Another popular notion is that believers are not under Old Testament law at all, which (according to their view) has been totally abrogated. In the New Covenant era Christians follow a totally new law, the law of Christ. According to this view the source of ethics must be limited to the New Testament alone.

There are a number of reasons why all the various dispensational definitions of liberty which disregard the Old Testament moral laws must be rejected.

(a) Jesus declared that He did not come to set aside, abolish, destroy or annul the moral law but to fulfill it (see Mt. 15:17ff.). The teaching of our Lord regarding the abiding validity of the old covenant moral law cannot be circumvented for the following reasons. First, the interpretation which says that Christ did not come to annul the law but instead to abrogate it, is absurd and illogical. It places a gross contradiction on our Lord’s lips in the same sentence. Second, the idea that the Savior came to abrogate the whole law contradicts the immediate context. In Matthew 5:19 Jesus said that whoever teaches obedience to the whole moral law in the new covenant era would be called great in God’s kingdom. If the whole law was set aside, such men would not be great, but instead would be greatly mistaken. They would be guilty of teaching false doctrine. Third, Christ in His own teaching ministry indicated a difference between ceremonial laws (which were positivistic and liable to abrogation) and moral laws which were based on God’s character and permanent. When speaking of the ceremonial food laws, the Savior said that nothing that a man eats can make him defiled or unclean (Mk. 7:15; cf. Rom. 14:17). However, our Lord condemned setting aside the penalty for incorrigible rebellious teenagers (Mt. 15:4-5). In other words He upheld not only the Ten Commandments (which are a summary of the moral law) but also the moral case laws that flesh out the ten commandments by applying them to different situations.

(b) Dispensationalism and “New Covenant Theology” are based on a completely false understanding of the Pauline statement that we are not under the law but under grace (Rom. 6:14). What does the New Testament mean when it says that believers are not under law? Does it mean that the moral law has been annulled as a guide for personal, family or social ethics? No, not at all! What then does the Scripture mean when it says that Christians are not under the law? It can refer to a number of things.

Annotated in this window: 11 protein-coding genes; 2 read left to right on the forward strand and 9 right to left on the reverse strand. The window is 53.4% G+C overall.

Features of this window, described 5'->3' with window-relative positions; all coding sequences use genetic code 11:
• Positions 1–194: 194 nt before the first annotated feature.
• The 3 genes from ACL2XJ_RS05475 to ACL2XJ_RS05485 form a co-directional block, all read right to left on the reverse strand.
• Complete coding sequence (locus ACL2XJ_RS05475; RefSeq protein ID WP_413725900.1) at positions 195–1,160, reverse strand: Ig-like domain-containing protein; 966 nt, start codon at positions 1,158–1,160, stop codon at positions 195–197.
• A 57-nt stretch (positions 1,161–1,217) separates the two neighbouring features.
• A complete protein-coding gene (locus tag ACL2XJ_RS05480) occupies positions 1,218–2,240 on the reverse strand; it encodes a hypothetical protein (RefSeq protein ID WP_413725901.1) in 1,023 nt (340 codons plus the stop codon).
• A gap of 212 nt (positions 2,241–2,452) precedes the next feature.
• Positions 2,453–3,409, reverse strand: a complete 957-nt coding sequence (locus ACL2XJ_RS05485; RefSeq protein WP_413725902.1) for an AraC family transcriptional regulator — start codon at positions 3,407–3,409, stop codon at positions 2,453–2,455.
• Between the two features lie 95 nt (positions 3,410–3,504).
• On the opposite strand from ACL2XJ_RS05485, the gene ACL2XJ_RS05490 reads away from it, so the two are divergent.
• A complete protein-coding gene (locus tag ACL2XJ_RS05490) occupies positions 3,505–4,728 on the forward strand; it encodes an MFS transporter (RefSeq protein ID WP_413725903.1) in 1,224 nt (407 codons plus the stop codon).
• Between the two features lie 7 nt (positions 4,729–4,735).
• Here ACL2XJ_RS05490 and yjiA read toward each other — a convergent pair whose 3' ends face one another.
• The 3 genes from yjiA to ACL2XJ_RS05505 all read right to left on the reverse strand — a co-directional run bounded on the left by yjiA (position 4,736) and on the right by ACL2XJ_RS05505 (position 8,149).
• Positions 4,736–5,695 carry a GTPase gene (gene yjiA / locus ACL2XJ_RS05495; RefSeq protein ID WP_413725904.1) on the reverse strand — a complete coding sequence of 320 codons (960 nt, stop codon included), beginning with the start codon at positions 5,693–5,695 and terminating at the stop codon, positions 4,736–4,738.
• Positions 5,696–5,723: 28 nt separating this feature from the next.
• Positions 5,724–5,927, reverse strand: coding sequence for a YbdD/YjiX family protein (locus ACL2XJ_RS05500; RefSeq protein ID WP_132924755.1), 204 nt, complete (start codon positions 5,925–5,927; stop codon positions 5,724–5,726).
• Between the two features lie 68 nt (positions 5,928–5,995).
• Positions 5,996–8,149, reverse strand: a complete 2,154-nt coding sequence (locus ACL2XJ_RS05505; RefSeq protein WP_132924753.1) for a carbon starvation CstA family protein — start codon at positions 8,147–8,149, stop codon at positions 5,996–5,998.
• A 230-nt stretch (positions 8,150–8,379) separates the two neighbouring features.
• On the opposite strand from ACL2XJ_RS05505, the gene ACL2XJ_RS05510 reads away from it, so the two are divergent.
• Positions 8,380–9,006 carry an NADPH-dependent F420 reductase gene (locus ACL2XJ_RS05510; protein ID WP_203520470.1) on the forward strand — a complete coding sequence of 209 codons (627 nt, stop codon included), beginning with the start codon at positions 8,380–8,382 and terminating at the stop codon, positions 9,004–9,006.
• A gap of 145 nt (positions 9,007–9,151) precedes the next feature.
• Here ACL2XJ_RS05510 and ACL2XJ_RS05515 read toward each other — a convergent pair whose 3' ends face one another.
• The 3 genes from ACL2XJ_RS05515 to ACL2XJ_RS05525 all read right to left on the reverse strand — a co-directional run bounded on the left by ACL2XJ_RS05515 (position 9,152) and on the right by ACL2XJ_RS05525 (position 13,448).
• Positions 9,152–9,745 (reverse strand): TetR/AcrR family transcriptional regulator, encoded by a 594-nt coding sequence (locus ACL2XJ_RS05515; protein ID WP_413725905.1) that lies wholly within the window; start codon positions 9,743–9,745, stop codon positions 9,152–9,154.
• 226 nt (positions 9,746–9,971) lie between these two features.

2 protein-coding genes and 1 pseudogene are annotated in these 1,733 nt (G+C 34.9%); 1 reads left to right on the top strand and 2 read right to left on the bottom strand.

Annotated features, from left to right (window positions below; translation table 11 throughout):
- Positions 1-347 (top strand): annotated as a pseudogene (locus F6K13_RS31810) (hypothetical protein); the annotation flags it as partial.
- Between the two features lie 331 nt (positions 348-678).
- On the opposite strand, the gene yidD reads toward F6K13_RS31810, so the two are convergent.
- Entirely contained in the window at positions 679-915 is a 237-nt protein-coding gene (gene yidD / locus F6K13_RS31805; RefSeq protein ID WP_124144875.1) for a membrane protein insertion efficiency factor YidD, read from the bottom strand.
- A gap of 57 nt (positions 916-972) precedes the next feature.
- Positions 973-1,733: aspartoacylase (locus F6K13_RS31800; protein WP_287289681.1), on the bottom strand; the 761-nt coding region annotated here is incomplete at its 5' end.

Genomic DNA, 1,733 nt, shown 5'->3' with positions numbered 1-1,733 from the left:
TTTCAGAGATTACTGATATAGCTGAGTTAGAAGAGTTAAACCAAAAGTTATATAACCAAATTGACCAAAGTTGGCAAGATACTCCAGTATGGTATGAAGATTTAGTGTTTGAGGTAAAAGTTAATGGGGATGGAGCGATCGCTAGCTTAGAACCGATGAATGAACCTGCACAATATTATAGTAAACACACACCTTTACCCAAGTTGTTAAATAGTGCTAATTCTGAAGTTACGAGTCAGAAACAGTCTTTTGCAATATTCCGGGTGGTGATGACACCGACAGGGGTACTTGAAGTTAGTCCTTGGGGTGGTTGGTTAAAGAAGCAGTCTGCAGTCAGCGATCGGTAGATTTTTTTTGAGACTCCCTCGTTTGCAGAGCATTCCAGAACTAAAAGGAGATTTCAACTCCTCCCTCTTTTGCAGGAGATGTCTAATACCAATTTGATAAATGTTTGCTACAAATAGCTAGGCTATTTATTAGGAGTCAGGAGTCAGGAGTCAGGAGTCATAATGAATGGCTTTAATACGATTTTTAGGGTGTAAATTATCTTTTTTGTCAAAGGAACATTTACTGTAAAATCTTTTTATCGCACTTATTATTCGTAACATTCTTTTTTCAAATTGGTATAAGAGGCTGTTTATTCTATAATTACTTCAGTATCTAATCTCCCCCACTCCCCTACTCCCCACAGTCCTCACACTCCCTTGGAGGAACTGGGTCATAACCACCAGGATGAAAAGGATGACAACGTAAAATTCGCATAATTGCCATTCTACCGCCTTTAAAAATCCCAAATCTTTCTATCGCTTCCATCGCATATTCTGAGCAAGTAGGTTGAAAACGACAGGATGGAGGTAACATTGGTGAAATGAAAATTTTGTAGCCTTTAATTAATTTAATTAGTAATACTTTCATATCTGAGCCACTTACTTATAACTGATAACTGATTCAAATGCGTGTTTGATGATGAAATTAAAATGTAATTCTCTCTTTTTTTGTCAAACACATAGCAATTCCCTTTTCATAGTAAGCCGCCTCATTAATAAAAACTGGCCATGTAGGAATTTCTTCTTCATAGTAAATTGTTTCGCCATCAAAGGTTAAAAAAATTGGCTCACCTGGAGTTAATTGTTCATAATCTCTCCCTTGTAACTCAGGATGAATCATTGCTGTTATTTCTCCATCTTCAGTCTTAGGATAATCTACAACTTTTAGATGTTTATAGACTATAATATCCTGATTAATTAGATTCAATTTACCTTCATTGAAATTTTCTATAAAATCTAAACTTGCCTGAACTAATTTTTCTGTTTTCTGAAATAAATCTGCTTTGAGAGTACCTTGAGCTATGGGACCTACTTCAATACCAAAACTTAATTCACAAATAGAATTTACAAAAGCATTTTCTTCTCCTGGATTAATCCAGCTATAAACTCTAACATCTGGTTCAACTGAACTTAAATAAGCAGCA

First, the Bible teaches that believers are free from the law as a means of justification before God. “Now we know that whatever the law says, it says to those who are under the law, that every mouth may be stopped, and all the world may become guilty before God. Therefore by the deeds of the law no flesh will be justified in His sight, for by the law is the knowledge of sin. But now the righteousness of God apart from the law is revealed, being witnessed by the Law and the Prophets, even the righteousness of God, through faith in Jesus Christ, to all and on all who believe” (Rom. 3:19-22). The whole world is under law in the sense that everyone apart from Christ stands condemned because no one is able to keep the law. But, Jesus obeyed the law in exhaustive detail, fulfilling all righteousness (Mt. 3:15); obeying the covenant of works (Phil. 3:3-9); meriting a perfect positivistic righteousness for every believing sinner. Therefore, on the day of judgment, Christians stand before God clothed with the perfect righteousness of Christ.

Second, believers are not under the law as a condemning curse over them. “Christ has redeemed us from the curse of the law, having become a curse for us (for it is written, ‘Cursed is everyone who hangs on a tree’)” (Gal. 3:13). When a person believes in Jesus all of his sins (past, present and future) are imputed to Christ on the cross. The Savior thus endures the penalty of the law in our stead. His suffering is vicarious. He endured the suffering of hell in the place of His people—the elect.